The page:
U.S. Banning TikTok Would Affect Tens of Millions of Americans

A U.S. ban of social media app TikTok could impact millions of American users, with the platform having surged in popularity in recent months.

Political pressure mounted on the Chinese-owned app this week after secretary of state Mike Pompeo suggested it could be outlawed in the U.S. over national data security concerns, similar to action previously against tech firms Huawei and ZTE.

TikTok, which is focused on short form video content, is owned by a company based in Beijing called ByteDance, although the version in China is known as Douyin. Since May, TikTok has been led by former Disney streaming executive Kevin Mayer.

It denies sharing U.S. user data with the Chinese government, a fear repeatedly voiced by politicians in recent years, especially as the app's downloads spiked.

In the first quarter of this year, TikTok enjoyed 165 million installs by U.S. users via the App Store and Google Play Store, according to analysis from Sensor Tower.

In that period, TikTok reportedly had the "the most downloads for any app ever" in a quarter, attracting more than 315 million installs globally, analytics suggested.

"While TikTok was on the ascent before 2020, the app has hit new levels of popularity so far this year. Its record-breaking Q1 came during a global pandemic, leading in part to an increase in downloads, engagement, and revenue," the firm said in April.

How many daily active users TikTok has remains unclear, and downloads or installs are not an indicator of how many U.S. users log on or upload daily. AdAge reported in 2019, citing a leaked pitch desk, the app had 30 million daily active users in the States.

The company has not released statistics about such metrics. A TikTok spokesperson told Newsweek: "We don't provide any data on user numbers at all."

In comments during "The Ingraham Angle" on Monday, Pompeo confirmed the U.S. was "looking at" TikTok, saying the administration was concerned about security.

"We have worked on this very issue for a long time, whether it's the problem of having Huawei technology in your infrastructure... we had declared ZTE a danger to American national security. We have done all of these things," he told the Fox host. "I don't want to get out in front of the president but it's something we are looking at."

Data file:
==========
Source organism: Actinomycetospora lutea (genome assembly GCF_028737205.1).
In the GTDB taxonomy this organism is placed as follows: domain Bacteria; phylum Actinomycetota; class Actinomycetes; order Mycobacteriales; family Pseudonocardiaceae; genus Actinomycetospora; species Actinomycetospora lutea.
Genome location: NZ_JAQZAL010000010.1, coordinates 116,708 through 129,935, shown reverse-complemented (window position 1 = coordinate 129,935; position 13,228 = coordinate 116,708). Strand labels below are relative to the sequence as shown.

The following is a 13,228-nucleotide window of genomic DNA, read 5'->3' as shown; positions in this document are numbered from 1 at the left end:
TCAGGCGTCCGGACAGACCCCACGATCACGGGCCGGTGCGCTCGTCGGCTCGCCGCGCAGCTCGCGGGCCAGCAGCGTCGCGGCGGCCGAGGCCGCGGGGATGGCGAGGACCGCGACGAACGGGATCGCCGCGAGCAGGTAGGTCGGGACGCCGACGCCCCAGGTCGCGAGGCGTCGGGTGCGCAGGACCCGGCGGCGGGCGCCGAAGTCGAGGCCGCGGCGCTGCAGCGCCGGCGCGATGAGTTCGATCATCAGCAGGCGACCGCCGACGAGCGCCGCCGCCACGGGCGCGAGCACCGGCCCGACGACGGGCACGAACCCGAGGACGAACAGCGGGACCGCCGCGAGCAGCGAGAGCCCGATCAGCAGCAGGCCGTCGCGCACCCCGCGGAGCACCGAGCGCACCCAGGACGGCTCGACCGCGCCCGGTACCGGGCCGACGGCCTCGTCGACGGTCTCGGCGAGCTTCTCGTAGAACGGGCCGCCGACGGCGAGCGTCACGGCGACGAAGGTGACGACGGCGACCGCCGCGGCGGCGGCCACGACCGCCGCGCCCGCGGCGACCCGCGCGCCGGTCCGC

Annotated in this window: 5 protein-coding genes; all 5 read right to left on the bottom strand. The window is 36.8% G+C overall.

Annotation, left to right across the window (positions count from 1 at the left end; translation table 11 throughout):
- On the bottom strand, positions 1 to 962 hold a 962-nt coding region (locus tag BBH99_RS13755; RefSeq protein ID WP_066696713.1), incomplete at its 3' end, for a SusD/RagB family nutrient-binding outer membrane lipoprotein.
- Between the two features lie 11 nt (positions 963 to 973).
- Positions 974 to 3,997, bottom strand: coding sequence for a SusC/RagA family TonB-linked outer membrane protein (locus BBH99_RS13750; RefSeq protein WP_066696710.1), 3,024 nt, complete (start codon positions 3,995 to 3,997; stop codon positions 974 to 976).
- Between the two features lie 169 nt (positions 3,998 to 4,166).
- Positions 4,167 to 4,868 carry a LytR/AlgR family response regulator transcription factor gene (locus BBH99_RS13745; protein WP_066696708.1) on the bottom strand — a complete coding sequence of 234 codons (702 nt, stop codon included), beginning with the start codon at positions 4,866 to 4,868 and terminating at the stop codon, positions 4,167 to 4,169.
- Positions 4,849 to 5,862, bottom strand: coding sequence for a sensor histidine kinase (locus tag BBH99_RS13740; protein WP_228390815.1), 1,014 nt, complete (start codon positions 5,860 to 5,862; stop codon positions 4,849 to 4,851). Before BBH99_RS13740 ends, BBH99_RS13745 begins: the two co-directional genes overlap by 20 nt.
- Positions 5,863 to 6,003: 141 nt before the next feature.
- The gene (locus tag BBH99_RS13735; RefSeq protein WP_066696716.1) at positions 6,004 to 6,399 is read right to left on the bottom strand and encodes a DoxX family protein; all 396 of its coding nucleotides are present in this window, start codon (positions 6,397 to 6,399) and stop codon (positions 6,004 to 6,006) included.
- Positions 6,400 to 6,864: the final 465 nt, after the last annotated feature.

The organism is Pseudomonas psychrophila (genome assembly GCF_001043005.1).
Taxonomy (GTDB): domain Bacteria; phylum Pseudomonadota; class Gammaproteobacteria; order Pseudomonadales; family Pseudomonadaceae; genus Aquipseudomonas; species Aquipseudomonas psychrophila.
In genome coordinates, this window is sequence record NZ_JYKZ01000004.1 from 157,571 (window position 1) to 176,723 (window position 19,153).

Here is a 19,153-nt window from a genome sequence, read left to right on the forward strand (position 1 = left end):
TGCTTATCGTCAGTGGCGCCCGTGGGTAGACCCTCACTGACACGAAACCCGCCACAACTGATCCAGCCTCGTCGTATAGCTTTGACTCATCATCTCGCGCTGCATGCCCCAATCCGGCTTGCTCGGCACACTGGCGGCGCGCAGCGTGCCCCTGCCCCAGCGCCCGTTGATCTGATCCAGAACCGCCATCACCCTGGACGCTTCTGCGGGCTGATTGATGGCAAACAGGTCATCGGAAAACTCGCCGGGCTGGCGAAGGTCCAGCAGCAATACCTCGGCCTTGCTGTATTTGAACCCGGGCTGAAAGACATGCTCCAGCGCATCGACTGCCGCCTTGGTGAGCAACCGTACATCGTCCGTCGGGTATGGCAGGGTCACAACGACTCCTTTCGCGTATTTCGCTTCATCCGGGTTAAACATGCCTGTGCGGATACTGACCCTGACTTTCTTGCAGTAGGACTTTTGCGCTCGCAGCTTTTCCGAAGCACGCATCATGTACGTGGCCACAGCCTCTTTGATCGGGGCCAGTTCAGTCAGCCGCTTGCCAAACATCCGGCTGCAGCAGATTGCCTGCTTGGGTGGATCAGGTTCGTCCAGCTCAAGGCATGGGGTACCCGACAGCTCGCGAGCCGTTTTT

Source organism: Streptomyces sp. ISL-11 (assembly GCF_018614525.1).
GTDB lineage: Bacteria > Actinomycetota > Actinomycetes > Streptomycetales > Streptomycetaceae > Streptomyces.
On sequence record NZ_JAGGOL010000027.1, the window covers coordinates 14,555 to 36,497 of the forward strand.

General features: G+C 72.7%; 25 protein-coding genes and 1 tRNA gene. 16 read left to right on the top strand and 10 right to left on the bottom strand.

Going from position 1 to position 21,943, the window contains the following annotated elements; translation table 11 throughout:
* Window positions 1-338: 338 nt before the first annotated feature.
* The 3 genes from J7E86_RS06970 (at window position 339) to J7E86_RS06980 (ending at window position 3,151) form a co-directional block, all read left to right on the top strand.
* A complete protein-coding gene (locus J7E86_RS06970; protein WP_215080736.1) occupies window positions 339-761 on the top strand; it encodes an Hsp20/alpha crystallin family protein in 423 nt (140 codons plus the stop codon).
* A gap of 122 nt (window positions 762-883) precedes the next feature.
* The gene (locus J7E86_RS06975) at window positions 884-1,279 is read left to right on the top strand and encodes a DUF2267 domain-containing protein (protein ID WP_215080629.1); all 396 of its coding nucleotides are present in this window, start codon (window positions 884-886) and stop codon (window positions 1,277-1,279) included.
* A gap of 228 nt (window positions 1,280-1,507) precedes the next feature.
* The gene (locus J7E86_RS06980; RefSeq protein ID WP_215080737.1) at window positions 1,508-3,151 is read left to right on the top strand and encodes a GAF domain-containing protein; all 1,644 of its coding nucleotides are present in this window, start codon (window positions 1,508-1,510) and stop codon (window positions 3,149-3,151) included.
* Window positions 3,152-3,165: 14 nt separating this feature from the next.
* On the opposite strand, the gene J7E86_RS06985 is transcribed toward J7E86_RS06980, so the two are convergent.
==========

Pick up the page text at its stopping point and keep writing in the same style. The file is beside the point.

When asked if U.S. citizens should download and use TikTok, Pompeo said: "Only if you want your private information in the the hands of the Chinese Communist Party." His comments came after India banned TikTok and other apps over security concerns.

In response to the secretary of state's comments, a TikTok spokesperson told CNN in a statement: "TikTok is led by an American CEO, with hundreds of employees and key leaders across safety, security, product, and public policy here in the U.S. We have no higher priority than promoting a safe and secure app experience for our users. We have never provided user data to the Chinese government, nor would we do so if asked." Similar assurances were released after criticism in November 2019.

At the time, senators Tom Cotton (R-Arkansas) and Chuck Schumer (D-New York) had requested an assessment of the national security risks of the application.

"We store all TikTok U.S. user data in the United States, with backup redundancy in Singapore. Our data centers are located entirely outside of China, and none of our data is subject to Chinese law," TikTok said in a blog post published online.

TikTok, like U.S. firms including Google, Facebook and Twitter, said this week it would halt app operations in Hong Hong in response to a controversial new security law.

TikTok
An Indian mobile user browses through the Chinese owned video-sharing 'Tik Tok' app on a smartphone in Bangalore on June 30, 2020. MANJUNATH KIRAN/AFP/Getty